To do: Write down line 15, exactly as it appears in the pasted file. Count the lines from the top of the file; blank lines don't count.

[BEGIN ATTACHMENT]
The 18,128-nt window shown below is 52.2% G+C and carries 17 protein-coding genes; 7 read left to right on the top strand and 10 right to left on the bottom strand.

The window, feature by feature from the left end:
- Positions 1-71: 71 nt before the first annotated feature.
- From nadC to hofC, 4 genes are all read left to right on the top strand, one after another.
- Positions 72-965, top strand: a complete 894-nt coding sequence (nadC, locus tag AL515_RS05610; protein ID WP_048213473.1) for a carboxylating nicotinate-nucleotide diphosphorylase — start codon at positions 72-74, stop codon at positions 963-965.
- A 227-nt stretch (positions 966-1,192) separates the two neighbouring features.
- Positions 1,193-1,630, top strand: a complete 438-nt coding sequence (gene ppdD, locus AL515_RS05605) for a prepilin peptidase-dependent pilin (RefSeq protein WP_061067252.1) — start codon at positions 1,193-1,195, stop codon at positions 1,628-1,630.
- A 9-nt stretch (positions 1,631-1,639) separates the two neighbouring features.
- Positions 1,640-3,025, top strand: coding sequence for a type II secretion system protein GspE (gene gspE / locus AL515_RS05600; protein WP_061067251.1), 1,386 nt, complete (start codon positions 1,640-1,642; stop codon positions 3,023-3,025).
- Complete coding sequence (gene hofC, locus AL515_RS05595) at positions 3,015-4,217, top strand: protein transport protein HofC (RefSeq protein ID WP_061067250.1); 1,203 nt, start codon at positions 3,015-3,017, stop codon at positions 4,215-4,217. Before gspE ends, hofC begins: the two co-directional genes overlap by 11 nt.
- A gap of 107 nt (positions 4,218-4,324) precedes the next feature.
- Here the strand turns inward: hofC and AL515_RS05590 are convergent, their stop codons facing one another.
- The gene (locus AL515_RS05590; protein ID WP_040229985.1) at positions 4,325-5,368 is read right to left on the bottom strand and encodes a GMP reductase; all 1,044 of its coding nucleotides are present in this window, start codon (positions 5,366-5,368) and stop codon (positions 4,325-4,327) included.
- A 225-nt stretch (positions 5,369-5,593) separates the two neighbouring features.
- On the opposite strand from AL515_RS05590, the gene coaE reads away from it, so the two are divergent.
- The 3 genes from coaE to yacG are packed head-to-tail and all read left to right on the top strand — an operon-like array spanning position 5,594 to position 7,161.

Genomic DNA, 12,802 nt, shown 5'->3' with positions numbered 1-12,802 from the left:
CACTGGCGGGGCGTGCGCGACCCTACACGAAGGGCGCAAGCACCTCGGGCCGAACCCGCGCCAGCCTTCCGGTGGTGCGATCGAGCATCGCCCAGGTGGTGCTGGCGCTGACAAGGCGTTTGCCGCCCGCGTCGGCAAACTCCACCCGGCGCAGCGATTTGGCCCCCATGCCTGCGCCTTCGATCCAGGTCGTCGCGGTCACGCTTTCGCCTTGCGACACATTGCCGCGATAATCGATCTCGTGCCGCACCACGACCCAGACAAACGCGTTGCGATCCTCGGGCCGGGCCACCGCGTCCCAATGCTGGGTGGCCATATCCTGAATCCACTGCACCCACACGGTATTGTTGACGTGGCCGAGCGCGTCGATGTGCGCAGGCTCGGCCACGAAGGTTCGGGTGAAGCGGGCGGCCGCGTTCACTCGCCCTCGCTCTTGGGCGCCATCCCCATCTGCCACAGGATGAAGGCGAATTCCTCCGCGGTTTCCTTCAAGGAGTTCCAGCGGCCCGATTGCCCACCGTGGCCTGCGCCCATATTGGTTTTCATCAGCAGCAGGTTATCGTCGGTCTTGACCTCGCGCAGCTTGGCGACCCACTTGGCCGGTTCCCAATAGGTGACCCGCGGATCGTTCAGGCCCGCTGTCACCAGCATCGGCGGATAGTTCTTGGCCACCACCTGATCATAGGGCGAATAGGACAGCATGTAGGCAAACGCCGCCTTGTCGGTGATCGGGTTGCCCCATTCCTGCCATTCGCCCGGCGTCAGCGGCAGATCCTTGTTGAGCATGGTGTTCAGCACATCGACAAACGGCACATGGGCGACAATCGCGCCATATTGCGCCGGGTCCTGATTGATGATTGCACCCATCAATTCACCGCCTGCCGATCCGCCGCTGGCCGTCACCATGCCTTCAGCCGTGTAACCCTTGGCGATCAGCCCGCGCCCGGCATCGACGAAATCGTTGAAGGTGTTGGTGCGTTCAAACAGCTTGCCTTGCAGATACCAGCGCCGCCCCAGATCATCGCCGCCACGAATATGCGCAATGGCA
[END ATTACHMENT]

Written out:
- On the opposite strand from AL515_RS05590, the gene coaE reads away from it, so the two are divergent.